Tuesday, August 9, 2011

Plot & Structure II

  Chapter two starts off with the reason that plotting is necessary for a solid story. Bell shares a couple of anecdotes about literary writes who disdained plot in favor of well crafted words. He points out that while well crafted words can be beautiful, they do not a story make and story is what keeps all but the most ardent of literary readers reading.
  Myself, I have little use for literature. I do not mean to say that it is bad, of course not, I am simply not interested in it. Good writing yes, but not stuff I would call literature. 1984, Animal Farm, Brave New World, To Kill a Mockingbird, these I liked and I know they have story. His examples seem an extreme form of literature and most good literature does indeed have story. anyway. . .
  What comes next is his own system to analyze the plot of any given story. He calls this the LOCK system. Lead, Objective, Confrontation, Knockout.
Lead: A strong plot starts with an interesting lead, a character that grabs the attention of the reader. Pretty obvious, if your attention is not grabbed then you will put the old book down. Of course, he knows its obvious and he is not discovering new stuff here. My own book, hmm, the way I have started it I don't think the lead is particularly interesting and this is something I need to go back and rectify. On the other hand, there is a secondary character who takes the focus and sometimes I have wondered if in fact my secondary character is in fact really the lead.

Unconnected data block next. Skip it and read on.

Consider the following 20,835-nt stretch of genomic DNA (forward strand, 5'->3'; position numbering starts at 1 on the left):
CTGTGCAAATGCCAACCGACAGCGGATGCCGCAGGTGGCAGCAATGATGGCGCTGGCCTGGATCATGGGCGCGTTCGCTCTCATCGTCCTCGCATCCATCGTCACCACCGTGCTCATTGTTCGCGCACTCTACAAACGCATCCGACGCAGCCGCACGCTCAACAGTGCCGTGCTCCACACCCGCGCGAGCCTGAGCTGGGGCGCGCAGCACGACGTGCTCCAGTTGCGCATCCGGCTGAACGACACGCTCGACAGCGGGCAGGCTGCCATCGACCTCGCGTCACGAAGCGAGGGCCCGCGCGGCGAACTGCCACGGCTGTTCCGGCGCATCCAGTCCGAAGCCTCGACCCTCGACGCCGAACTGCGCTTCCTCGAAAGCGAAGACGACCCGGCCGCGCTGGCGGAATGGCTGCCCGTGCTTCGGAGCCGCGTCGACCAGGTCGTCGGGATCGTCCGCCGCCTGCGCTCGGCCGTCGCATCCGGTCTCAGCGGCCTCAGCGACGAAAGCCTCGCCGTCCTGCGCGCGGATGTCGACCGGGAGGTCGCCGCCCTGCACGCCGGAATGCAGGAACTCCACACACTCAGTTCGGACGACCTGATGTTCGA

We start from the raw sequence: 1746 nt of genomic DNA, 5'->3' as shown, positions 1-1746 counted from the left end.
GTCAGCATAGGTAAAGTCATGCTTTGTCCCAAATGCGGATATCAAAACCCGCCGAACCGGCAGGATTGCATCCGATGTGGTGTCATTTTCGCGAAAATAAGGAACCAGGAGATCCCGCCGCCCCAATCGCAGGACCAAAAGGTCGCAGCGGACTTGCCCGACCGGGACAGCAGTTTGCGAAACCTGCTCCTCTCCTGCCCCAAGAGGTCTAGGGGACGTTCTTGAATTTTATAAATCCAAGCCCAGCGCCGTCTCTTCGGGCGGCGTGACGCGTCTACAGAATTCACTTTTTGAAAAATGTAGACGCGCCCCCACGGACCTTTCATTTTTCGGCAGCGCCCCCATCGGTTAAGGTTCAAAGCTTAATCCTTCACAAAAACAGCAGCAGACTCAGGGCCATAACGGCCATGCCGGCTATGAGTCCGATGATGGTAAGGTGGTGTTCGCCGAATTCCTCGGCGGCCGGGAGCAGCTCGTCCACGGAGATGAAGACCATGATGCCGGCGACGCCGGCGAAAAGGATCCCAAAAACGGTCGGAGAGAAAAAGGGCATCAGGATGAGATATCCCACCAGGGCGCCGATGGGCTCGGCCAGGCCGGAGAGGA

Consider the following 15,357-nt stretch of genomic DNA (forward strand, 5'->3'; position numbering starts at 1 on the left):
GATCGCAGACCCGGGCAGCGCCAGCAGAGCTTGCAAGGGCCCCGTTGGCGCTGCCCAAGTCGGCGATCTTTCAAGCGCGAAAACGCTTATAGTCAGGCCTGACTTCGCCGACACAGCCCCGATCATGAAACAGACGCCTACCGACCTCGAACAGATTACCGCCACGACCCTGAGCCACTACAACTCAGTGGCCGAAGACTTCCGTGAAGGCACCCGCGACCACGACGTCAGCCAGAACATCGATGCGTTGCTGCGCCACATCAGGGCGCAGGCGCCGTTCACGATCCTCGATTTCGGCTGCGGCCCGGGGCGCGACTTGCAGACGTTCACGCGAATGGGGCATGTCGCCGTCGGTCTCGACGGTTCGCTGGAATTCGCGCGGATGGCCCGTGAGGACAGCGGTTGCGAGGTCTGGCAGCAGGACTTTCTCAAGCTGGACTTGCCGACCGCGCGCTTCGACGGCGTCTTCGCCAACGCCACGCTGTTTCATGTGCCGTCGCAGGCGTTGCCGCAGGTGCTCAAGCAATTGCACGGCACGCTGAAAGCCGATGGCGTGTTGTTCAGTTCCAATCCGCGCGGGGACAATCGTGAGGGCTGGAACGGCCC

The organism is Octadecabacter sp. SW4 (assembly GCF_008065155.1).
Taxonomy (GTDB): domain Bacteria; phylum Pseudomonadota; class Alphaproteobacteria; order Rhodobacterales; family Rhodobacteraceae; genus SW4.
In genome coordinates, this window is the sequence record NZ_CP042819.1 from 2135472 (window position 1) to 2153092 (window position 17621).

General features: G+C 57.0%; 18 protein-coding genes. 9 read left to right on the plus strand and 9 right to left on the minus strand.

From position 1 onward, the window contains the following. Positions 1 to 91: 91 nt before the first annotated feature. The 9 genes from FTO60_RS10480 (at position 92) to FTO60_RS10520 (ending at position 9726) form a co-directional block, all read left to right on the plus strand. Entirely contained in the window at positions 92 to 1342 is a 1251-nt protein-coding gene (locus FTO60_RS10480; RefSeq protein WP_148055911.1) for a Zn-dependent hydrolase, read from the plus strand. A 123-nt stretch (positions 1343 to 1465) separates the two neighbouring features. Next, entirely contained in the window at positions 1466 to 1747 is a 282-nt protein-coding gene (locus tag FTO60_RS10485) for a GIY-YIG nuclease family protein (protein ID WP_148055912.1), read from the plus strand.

Objective: This is the driving force for the lead. The is a want or a desire. The lead wants either to get something or to get away from something. After this he gives a few examples of objectives. No clear objective and the story flounders.
 Confrontation: The enemy, the thing trying to stop your lead, to tear them down. he gives a good image of getting your lead up a tree, throwing rocks at him, and then getting him down. No confrontation will create boredom.
 Knockout: The ending to a story must have power, a tie is not going to be good enough for the reader. I have trouble with this, I have always like my stories muddied, I like ambiguous endings where we wonder if anybody really won and so i have wanted to bring this to my own story. The problem here for me I think is running before I walked. Without the ability to deliver the solid ending, then trying for an ambiguous one will fall flat.

He next describe the difference between a literary plot and a commercial plot. He gives two simplistic diagrams, and he acknowledges they are so, with the commercial consisting of rising action to a knockout ending and literary lacking that rising action and instead have either a hopeful or an ambiguous ending. (Alright, I have misspelled ambiguous four times in a row)

 Okay, I'm tired of this for the evening although a realization has come to me. looking at these two diagrams, I have been writing a commercial story using the literary plot structure. Interesting. Its flat like and inner journey with nothing much to say. well, 24 chapters of boredom. Woo hoo.

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